Furthermore, the Conventional 97 mortgage allows for its entire three percent downpayment to come from gifted funds, so long as the gifter is related by blood or marriage; or via legal guardianship or domestic partnership; or is a fiance/fiancee.

The Conventional 97 basic qualification standards include :

  • Loan size may not exceed $417,000, even if the home is in a high-cost market.
  • The subject property must be a single-unit dwelling. No multi-unit homes are allowed.
  • The mortgage must be a fixed rate mortgage. No ARMs via the Conventional 97.

In addition, the Conventional 97 program enforces a minimum credit score on all borrowers of 680. If a gift of downpayment is accepted, though, the minimum credit score threshold rises to 740.

VA Mortgage : No Money Down

The VA mortgage is a no-money-down program available to members of the U.S. military and surviving spouses.

Guaranteed by the U.S. Department of Veteran Affairs, VA loans are similar to FHA loans in that the agency guarantees repayment to lenders making loans which means VA mortgage guidelines.

VA loan qualification are straight-forward.

In general, active duty and honorably discharged service personnel are eligible for the VA program. In addition, home buyers who have spent at least 6 years in the Reserves or National Guard are eligible, as are spouses of service members killed in the line of duty.

Some key traits of the VA loan include :

  • You may use intermittent occupancy
  • Bankruptcy and other derogatory credit do not immediately disqualify you
  • No mortgage insurance is required

VA loans also allow for loan sizes of up to $1,094,625 in high-cost areas. This can be helpful in areas such as San Francisco, California; and Honolulu, Hawaii which are home to U.S. military bases.

Click here to see today's VA mortgage rates.

USDA Mortgage : 100% Financing

No Money Down options exist for non-military borrowers, too. The U.S. Department of Agriculture offers a 100% mortgage, too. The program is formally known as a Section 502 mortgage, but, more commonly, it's called a Rural Housing Loan.

The good news about the USDA Rural Housing Loan is that it's not just a "rural loan" -- it's available to buyers in suburban neighborhoods, too. The USDA's goal is to reach "low-to-moderate income homebuyers", wherever they may be.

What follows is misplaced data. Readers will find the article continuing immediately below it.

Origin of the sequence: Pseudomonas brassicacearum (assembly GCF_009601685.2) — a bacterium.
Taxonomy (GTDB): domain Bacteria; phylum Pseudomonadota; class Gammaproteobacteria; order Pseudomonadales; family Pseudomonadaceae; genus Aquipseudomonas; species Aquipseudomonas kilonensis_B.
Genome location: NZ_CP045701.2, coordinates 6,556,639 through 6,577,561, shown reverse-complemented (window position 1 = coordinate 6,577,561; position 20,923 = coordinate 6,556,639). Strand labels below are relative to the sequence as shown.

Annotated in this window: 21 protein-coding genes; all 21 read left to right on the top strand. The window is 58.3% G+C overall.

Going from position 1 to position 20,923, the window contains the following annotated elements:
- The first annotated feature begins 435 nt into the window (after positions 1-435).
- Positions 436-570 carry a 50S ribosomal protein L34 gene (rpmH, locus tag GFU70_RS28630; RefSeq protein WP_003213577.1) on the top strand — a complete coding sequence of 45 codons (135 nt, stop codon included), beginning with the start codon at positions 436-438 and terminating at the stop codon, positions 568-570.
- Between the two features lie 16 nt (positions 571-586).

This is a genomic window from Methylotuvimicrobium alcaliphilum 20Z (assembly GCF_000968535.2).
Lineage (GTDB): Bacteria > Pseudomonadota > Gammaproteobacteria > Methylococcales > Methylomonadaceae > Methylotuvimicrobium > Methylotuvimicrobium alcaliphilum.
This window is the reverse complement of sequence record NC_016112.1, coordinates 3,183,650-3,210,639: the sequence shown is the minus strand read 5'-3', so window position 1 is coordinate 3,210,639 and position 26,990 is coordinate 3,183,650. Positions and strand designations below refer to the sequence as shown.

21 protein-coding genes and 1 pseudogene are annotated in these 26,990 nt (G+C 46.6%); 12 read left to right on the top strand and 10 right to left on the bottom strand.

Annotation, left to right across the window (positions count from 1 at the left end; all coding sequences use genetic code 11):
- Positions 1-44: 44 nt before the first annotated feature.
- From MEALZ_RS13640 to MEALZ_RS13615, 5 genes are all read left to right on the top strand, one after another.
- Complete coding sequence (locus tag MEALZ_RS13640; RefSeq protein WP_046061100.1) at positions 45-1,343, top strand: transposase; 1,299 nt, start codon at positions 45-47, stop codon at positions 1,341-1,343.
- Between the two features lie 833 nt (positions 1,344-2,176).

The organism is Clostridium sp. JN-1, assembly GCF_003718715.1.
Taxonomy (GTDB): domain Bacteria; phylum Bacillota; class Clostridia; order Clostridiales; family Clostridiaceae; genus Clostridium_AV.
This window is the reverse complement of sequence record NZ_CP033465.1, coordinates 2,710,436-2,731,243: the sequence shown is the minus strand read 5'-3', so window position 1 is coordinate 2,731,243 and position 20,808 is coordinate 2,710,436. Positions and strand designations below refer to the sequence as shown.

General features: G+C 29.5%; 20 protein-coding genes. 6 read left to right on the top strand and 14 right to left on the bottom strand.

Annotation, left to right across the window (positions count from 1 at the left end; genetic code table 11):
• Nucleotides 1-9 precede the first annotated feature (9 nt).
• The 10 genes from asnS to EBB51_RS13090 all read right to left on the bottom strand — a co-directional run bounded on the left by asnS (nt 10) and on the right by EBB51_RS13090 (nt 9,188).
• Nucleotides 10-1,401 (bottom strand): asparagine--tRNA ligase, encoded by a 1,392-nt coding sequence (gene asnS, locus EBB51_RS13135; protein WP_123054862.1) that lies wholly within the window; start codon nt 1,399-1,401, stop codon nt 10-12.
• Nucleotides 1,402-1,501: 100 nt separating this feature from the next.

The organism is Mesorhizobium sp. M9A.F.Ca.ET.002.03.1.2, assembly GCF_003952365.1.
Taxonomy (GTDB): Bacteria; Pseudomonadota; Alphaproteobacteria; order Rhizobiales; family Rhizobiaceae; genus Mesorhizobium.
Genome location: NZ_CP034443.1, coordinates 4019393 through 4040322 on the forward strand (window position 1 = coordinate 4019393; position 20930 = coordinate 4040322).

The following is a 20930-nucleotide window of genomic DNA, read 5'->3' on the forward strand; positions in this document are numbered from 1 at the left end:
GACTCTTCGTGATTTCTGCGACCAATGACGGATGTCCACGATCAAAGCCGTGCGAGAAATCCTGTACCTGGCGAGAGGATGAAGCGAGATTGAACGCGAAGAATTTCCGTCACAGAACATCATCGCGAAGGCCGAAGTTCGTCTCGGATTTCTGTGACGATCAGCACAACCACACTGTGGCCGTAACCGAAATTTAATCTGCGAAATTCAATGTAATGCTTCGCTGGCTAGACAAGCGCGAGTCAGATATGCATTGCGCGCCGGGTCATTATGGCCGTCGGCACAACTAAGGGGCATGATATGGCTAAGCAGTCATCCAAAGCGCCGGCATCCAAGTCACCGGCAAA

Many borrowers using the USDA Single Family Housing Guaranteed Loan Program make a good living and reside in neighborhoods which don't meet the traditional definition of rural.

For example, college towns including Christiansburg, Virginia; State College, Pennsylvania; and even suburbs of Columbus, Ohio meet USDA eligibility standards. So do the less-populated suburbs of some major U.S. cities.

Some key traits of the USDA loan include :

  • You may include eligible home repairs and improvements in your loan size
  • There is maximum home purchase price
  • Guarantee fee added to loan balance at closing; mortgage insurance collected monthly

Another key benefit is that USDA mortgage rates are often lower than rates for comparable, low- or no-downpayment mortgages. Financing a home via the USDA can be the lowest cost means of homeownership.

Click here to see today's USDA mortgage rates.

Home Buyers Get Low Mortgage Rates

Not everyone will be eligible for today's low-downpayment loans, which is okay. The next-lowest downpayment loan comes from Fannie Mae and Freddie Mac and it requires just five percent down.

2014 will be a big year for buyers. See how today's low rates and low-downpayment loans fit your budget. And, consider getting a no-obligation pre-approval for your purchase.

Personalized rate quotes are available online, at no cost whatsoever.

Click here to see purchase mortgage rates.

About the Author

Dan Green is a mortgage market expert, providing over 10 years of direct-to-consumer advice. NMLS #1019791. You can also connect with Dan on Twitter and on Google+.